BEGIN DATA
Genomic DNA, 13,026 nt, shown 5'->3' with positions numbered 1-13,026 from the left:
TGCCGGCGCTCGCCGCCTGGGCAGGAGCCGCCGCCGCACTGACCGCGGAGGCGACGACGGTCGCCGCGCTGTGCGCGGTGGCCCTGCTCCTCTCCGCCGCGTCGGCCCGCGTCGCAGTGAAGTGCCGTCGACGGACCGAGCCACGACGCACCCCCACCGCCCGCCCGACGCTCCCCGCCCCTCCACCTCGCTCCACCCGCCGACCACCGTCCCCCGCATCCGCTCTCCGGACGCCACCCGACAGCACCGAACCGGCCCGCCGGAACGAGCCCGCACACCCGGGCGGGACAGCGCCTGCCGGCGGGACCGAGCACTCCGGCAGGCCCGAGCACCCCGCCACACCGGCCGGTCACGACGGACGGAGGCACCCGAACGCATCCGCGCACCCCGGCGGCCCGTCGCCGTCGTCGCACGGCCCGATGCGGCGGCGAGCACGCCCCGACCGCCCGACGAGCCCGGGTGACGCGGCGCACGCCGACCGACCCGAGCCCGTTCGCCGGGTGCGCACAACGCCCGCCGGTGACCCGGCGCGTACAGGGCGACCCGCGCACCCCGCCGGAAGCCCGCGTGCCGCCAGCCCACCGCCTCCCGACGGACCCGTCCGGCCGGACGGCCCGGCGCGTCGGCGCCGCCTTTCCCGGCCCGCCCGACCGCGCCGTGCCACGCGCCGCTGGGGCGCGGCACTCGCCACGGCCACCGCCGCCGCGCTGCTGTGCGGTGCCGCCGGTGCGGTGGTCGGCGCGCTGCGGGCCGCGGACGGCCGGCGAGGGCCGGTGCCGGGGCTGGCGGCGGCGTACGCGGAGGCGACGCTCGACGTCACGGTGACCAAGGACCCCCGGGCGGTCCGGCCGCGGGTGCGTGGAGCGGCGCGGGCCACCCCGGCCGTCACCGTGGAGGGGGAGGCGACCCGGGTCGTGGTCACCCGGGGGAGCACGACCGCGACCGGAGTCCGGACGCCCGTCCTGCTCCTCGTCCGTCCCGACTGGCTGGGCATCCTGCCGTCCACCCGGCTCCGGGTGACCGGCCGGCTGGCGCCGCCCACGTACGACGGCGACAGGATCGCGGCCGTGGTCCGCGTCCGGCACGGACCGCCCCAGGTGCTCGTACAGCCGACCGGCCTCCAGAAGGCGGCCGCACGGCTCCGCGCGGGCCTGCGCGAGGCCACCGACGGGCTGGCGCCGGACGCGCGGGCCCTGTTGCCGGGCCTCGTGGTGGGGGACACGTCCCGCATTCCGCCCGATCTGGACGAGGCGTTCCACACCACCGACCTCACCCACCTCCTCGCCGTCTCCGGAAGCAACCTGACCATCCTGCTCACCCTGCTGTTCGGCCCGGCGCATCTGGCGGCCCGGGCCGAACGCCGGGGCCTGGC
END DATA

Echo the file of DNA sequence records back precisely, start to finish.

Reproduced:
Genomic DNA, 13,026 nt, shown 5'->3' with positions numbered 1-13,026 from the left:
TGCCGGCGCTCGCCGCCTGGGCAGGAGCCGCCGCCGCACTGACCGCGGAGGCGACGACGGTCGCCGCGCTGTGCGCGGTGGCCCTGCTCCTCTCCGCCGCGTCGGCCCGCGTCGCAGTGAAGTGCCGTCGACGGACCGAGCCACGACGCACCCCCACCGCCCGCCCGACGCTCCCCGCCCCTCCACCTCGCTCCACCCGCCGACCACCGTCCCCCGCATCCGCTCTCCGGACGCCACCCGACAGCACCGAACCGGCCCGCCGGAACGAGCCCGCACACCCGGGCGGGACAGCGCCTGCCGGCGGGACCGAGCACTCCGGCAGGCCCGAGCACCCCGCCACACCGGCCGGTCACGACGGACGGAGGCACCCGAACGCATCCGCGCACCCCGGCGGCCCGTCGCCGTCGTCGCACGGCCCGATGCGGCGGCGAGCACGCCCCGACCGCCCGACGAGCCCGGGTGACGCGGCGCACGCCGACCGACCCGAGCCCGTTCGCCGGGTGCGCACAACGCCCGCCGGTGACCCGGCGCGTACAGGGCGACCCGCGCACCCCGCCGGAAGCCCGCGTGCCGCCAGCCCACCGCCTCCCGACGGACCCGTCCGGCCGGACGGCCCGGCGCGTCGGCGCCGCCTTTCCCGGCCCGCCCGACCGCGCCGTGCCACGCGCCGCTGGGGCGCGGCACTCGCCACGGCCACCGCCGCCGCGCTGCTGTGCGGTGCCGCCGGTGCGGTGGTCGGCGCGCTGCGGGCCGCGGACGGCCGGCGAGGGCCGGTGCCGGGGCTGGCGGCGGCGTACGCGGAGGCGACGCTCGACGTCACGGTGACCAAGGACCCCCGGGCGGTCCGGCCGCGGGTGCGTGGAGCGGCGCGGGCCACCCCGGCCGTCACCGTGGAGGGGGAGGCGACCCGGGTCGTGGTCACCCGGGGGAGCACGACCGCGACCGGAGTCCGGACGCCCGTCCTGCTCCTCGTCCGTCCCGACTGGCTGGGCATCCTGCCGTCCACCCGGCTCCGGGTGACCGGCCGGCTGGCGCCGCCCACGTACGACGGCGACAGGATCGCGGCCGTGGTCCGCGTCCGGCACGGACCGCCCCAGGTGCTCGTACAGCCGACCGGCCTCCAGAAGGCGGCCGCACGGCTCCGCGCGGGCCTGCGCGAGGCCACCGACGGGCTGGCGCCGGACGCGCGGGCCCTGTTGCCGGGCCTCGTGGTGGGGGACACGTCCCGCATTCCGCCCGATCTGGACGAGGCGTTCCACACCACCGACCTCACCCACCTCCTCGCCGTCTCCGGAAGCAACCTGACCATCCTGCTCACCCTGCTGTTCGGCCCGGCGCATCTGGCGGCCCGGGCCGAACGCCGGGGCCTGGC